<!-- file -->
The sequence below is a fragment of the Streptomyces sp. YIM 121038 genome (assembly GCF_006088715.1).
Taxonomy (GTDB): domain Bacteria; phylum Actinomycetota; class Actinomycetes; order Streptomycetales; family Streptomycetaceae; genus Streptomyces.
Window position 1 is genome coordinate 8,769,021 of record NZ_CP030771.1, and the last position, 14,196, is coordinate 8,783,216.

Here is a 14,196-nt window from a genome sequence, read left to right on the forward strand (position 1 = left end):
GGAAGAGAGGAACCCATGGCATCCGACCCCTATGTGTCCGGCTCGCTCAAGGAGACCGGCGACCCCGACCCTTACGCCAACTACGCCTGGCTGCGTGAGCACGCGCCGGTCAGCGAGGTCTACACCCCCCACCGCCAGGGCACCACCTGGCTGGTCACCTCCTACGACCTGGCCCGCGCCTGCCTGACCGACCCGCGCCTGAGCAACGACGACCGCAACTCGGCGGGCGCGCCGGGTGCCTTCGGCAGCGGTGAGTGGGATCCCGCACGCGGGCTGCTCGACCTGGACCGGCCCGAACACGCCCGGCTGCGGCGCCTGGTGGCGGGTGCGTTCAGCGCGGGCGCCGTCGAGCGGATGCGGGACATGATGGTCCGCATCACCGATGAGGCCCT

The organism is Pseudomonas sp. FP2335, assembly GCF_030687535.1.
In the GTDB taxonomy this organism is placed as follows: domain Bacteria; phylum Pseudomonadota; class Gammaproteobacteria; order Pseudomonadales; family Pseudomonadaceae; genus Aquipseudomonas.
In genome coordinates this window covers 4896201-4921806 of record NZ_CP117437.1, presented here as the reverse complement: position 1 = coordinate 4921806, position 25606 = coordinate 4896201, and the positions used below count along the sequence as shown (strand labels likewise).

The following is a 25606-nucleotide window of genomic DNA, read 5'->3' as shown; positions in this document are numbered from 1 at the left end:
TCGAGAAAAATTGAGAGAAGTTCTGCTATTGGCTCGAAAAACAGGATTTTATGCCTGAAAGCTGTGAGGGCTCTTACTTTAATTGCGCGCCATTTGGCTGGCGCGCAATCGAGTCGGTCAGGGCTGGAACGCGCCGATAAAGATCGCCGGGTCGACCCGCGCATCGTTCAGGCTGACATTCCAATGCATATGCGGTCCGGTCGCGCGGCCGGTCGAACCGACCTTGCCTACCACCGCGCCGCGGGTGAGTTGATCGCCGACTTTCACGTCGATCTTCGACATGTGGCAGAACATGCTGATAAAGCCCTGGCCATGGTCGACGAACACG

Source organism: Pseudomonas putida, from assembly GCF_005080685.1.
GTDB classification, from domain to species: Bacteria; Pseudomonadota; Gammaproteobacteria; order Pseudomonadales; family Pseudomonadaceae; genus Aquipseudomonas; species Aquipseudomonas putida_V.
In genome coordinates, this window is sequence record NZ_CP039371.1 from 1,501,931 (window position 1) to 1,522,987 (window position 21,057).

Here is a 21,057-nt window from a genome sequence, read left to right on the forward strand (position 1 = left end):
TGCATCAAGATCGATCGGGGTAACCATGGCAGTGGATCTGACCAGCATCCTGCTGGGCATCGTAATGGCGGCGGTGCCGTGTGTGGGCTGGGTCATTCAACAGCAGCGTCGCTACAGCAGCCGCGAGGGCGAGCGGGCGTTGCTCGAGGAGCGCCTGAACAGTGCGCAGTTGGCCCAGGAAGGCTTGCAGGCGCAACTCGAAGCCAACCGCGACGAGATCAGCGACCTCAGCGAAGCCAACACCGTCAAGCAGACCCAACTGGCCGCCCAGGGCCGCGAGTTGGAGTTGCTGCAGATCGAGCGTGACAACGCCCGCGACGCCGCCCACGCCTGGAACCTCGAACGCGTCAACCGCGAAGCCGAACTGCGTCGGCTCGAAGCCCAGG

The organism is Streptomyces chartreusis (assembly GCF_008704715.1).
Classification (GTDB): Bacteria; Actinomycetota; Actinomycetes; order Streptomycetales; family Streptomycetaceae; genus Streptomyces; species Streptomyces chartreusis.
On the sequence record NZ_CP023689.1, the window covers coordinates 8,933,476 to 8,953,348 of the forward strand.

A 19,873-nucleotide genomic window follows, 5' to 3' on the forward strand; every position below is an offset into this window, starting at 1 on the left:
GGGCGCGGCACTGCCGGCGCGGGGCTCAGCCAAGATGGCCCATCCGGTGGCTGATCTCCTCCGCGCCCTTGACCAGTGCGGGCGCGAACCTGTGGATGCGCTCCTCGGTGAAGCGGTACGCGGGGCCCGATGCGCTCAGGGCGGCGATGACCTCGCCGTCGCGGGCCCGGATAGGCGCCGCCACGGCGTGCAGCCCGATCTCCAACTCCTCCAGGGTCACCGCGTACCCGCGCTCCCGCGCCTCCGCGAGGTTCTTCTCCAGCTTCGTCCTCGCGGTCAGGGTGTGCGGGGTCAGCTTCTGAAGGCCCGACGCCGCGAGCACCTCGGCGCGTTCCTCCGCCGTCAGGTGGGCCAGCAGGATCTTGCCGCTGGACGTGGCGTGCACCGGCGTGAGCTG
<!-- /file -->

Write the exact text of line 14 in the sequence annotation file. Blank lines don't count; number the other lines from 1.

Here is a 21,057-nt window from a genome sequence, read left to right on the forward strand (position 1 = left end):